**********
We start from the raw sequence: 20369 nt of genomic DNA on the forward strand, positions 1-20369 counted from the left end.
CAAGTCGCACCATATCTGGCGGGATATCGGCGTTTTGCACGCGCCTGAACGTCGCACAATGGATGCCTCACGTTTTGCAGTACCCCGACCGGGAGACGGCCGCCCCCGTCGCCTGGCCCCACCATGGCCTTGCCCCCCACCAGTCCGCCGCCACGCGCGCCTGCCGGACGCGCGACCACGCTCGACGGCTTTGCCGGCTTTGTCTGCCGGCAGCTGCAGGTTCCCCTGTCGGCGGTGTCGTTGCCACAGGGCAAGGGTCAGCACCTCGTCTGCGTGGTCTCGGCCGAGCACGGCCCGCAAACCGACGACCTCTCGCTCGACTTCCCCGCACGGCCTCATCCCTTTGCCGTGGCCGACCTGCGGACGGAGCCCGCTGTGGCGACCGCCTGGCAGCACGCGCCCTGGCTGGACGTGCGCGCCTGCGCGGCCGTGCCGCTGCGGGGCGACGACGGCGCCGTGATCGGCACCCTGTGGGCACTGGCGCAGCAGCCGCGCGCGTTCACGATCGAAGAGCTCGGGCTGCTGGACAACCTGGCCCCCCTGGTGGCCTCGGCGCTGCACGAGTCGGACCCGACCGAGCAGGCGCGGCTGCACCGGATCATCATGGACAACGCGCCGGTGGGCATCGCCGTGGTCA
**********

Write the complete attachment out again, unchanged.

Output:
We start from the raw sequence: 20369 nt of genomic DNA on the forward strand, positions 1-20369 counted from the left end.
CAAGTCGCACCATATCTGGCGGGATATCGGCGTTTTGCACGCGCCTGAACGTCGCACAATGGATGCCTCACGTTTTGCAGTACCCCGACCGGGAGACGGCCGCCCCCGTCGCCTGGCCCCACCATGGCCTTGCCCCCCACCAGTCCGCCGCCACGCGCGCCTGCCGGACGCGCGACCACGCTCGACGGCTTTGCCGGCTTTGTCTGCCGGCAGCTGCAGGTTCCCCTGTCGGCGGTGTCGTTGCCACAGGGCAAGGGTCAGCACCTCGTCTGCGTGGTCTCGGCCGAGCACGGCCCGCAAACCGACGACCTCTCGCTCGACTTCCCCGCACGGCCTCATCCCTTTGCCGTGGCCGACCTGCGGACGGAGCCCGCTGTGGCGACCGCCTGGCAGCACGCGCCCTGGCTGGACGTGCGCGCCTGCGCGGCCGTGCCGCTGCGGGGCGACGACGGCGCCGTGATCGGCACCCTGTGGGCACTGGCGCAGCAGCCGCGCGCGTTCACGATCGAAGAGCTCGGGCTGCTGGACAACCTGGCCCCCCTGGTGGCCTCGGCGCTGCACGAGTCGGACCCGACCGAGCAGGCGCGGCTGCACCGGATCATCATGGACAACGCGCCGGTGGGCATCGCCGTGGTCA